States was a necessary and indispensable party to the Com-
munity's aboriginal title claim. We then analyze whether the
United States was a necessary and indispensable party to
claims regarding the Trustee's rights of access.
 Aboriginal title is a ?permissive right of occupancy
granted by the federal government to the aboriginal posses- sors of the land.? United States v. Gemmill, 535 F.2d 1145
1147 (9th Cir. 1976). ?It is mere possession not specifically
LYON v. GILA RIVER INDIAN COMMUNITY 18785
recognized as ownership . . . and may be extinguished by the
federal government at any time,? although such ?extinguish-
ment cannot be lightly implied in view of the avowed solici-
tude of the Federal Government for the welfare of its Indian
wards.? Id. (internal quotation marks and citations omitted).
Whether a tribe has aboriginal title to occupy land is an
inquiry entirely separate from the question of who holds fee
title to land. Indeed, it is possible for a party to take title to
land subject to an aboriginal right of occupancy. See, e.g.,
Beecher v. Wetherby, 95 U.S. 517
, 525-26 (1877) (federal
government transferred fee ?subject to? an aboriginal right of
 With regard to the Community's claim of aboriginal
title, we hold that the United States is not a necessary party
under the criteria of Rule 19(a). The United States does not
?claim[ ] an interest? in Section 16. The United States granted
Section 16 to Arizona and has not since held it either in fee
or as a trustee. Fee title to the Reservation land is held by the
United States in trust for the Community, but Section 16 is
not, and has never been, part of the Reservation. Thus, the
United States has no interest in Section 16.
In addition, complete relief can be accorded among the
existing parties without joining the United States. See Fed. R.
Civ. P. 19(a). The Community's claim of aboriginal title is
based on a theory that the federal government's transfer of
Section 16 to Arizona (and hence to all subsequent owners)
was subject to the Community's aboriginal title. The Commu-
nity argues that its aboriginal title to Section 16 cannot be
extinguished without the consent of the United States, and
that the United States must be joined to obtain that consent.
This premise is wrong. The district court did not purport to
extinguish aboriginal title. Rather, the district court deter-
mined whether Congress had already extinguished the Com-
munity's aboriginal title. Joinder of the United States is not
necessary to answer that question.
18786 LYON v. GILA RIVER INDIAN COMMUNITY
Because the United States is not required to be joined in
order to adjudicate the Community's aboriginal title claims,
we need not decide whether such claims can proceed without
the United States under Rule 19(b). We also need not decide
whether the United States has waived its sovereign immunity
as to actions regarding aboriginal title.
 We next determine whether the United States is neces- sary and indispensable to adjudication of claims regarding the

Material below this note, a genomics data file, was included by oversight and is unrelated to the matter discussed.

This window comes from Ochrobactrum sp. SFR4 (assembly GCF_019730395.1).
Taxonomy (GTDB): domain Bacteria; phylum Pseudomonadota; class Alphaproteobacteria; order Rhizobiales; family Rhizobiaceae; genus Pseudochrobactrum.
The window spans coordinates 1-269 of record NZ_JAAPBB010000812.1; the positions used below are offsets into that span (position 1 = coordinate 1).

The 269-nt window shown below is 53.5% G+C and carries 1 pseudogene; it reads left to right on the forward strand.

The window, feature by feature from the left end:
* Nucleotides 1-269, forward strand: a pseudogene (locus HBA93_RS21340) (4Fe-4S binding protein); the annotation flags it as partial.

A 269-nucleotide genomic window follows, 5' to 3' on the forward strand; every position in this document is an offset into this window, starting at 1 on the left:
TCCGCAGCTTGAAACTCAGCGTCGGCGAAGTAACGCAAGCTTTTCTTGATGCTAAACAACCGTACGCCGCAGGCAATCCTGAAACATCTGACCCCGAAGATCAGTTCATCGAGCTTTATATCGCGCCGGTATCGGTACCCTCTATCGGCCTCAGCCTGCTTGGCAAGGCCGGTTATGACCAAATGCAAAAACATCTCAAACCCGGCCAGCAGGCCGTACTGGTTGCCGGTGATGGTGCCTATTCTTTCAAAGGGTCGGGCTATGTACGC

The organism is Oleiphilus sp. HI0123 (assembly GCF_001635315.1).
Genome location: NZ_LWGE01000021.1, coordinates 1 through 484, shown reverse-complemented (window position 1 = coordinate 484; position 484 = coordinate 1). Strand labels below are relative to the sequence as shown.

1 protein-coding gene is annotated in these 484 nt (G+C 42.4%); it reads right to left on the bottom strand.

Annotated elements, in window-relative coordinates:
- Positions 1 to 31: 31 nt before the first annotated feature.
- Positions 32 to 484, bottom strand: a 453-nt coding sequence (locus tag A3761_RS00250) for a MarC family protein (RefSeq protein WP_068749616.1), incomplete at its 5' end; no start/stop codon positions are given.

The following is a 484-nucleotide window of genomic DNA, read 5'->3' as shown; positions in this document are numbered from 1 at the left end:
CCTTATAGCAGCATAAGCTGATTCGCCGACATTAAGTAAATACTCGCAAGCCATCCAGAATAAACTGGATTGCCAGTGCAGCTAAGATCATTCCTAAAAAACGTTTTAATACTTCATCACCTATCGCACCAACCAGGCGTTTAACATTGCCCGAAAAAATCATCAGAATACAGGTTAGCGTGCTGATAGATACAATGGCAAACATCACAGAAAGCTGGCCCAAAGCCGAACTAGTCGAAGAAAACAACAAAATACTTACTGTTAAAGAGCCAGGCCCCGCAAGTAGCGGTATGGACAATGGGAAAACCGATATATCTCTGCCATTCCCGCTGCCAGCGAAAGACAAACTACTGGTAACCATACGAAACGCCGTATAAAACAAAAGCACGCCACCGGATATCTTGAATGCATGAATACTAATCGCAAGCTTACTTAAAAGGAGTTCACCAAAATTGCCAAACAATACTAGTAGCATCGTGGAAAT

Trustee's rights of access to Section 16. In this regard, the
Trustee does not dispute the district court's conclusion that
the United States should be joined as a necessary party under
Rule 19(a). The United States holds legal title to the Reserva-
tion lands as a trustee for the Community, and any right of
access to Section 16 must run over Reservation land. The
United States therefore has an interest in the parties? right of
way disputes because judicial recognition of an easement
would impair the government's right. Cf. United States v.
Vascarajs, 908 F.2d 443
, 445-47 (9th Cir. 1990). If the claims
regarding rights of access to Section 16 are resolved without
the federal government's participation in this action, the result
may ?as a practical matter impair or impede the [govern-
ment?s] ability to protect the interest.? Fed. R. Civ. P.
19(a)(1)(B)(i). Thus, the United States should be joined under
 The district court concluded, and the Trustee does not
dispute, that the United States? joinder was impossible
because it had not waived sovereign immunity. We therefore
review ?whether, in equity and good conscience, the action should proceed among the existing parties or should be dis-
missed.? Fed. R. Civ. P. 19(b).
The Community argues that the United States is an indis-
pensable party under Minnesota v. United States, 305 U.S. 382
(1939). There, the State of Minnesota sought to take by
LYON v. GILA RIVER INDIAN COMMUNITY 18787
condemnation a right-of-way for a highway over parcels of
land that were part of a reservation and allotted to individual
members of an Indian tribe. Id. at 383-84. The state named the
United States, as holder of the fee in trust, as a defendant
along with the individual allottees. Id. at 384. The United
States moved to dismiss on the ground that, although it was
a necessary party without which the case could not proceed,
it could not be sued due to sovereign immunity. Id. The Court
The United States is an indispensable party defen-
dant to the condemnation proceedings. A proceeding
against property in which the United States has an
interest is a suit against the United States. It is con-